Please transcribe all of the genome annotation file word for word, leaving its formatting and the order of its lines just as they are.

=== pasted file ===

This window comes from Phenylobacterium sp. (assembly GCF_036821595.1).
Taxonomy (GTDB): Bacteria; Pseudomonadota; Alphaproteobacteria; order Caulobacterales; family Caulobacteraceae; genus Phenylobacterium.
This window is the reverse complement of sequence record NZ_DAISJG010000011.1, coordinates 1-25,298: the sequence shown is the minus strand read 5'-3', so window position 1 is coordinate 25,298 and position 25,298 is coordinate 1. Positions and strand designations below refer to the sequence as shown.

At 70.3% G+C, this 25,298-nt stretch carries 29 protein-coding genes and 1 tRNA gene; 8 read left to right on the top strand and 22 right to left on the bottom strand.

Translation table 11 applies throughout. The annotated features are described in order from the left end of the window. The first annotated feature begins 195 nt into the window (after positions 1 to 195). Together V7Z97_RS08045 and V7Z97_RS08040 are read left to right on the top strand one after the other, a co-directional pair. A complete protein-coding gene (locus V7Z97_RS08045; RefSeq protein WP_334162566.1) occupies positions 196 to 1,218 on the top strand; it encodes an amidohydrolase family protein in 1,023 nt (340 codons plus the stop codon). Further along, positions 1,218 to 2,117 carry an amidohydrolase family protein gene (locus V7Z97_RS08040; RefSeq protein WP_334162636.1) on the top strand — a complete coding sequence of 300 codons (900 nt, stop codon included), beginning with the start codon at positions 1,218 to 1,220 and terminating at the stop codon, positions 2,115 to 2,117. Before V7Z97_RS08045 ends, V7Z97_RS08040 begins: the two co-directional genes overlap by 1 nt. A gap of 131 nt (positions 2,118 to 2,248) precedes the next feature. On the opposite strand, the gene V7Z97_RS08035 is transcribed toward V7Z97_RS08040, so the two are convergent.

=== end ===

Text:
This window comes from Phenylobacterium sp. (assembly GCF_036821595.1).
Taxonomy (GTDB): Bacteria; Pseudomonadota; Alphaproteobacteria; order Caulobacterales; family Caulobacteraceae; genus Phenylobacterium.
This window is the reverse complement of sequence record NZ_DAISJG010000011.1, coordinates 1-25,298: the sequence shown is the minus strand read 5'-3', so window position 1 is coordinate 25,298 and position 25,298 is coordinate 1. Positions and strand designations below refer to the sequence as shown.

At 70.3% G+C, this 25,298-nt stretch carries 29 protein-coding genes and 1 tRNA gene; 8 read left to right on the top strand and 22 right to left on the bottom strand.

Translation table 11 applies throughout. The annotated features are described in order from the left end of the window. The first annotated feature begins 195 nt into the window (after positions 1 to 195). Together V7Z97_RS08045 and V7Z97_RS08040 are read left to right on the top strand one after the other, a co-directional pair. A complete protein-coding gene (locus V7Z97_RS08045; RefSeq protein WP_334162566.1) occupies positions 196 to 1,218 on the top strand; it encodes an amidohydrolase family protein in 1,023 nt (340 codons plus the stop codon). Further along, positions 1,218 to 2,117 carry an amidohydrolase family protein gene (locus V7Z97_RS08040; RefSeq protein WP_334162636.1) on the top strand — a complete coding sequence of 300 codons (900 nt, stop codon included), beginning with the start codon at positions 1,218 to 1,220 and terminating at the stop codon, positions 2,115 to 2,117. Before V7Z97_RS08045 ends, V7Z97_RS08040 begins: the two co-directional genes overlap by 1 nt. A gap of 131 nt (positions 2,118 to 2,248) precedes the next feature. On the opposite strand, the gene V7Z97_RS08035 is transcribed toward V7Z97_RS08040, so the two are convergent.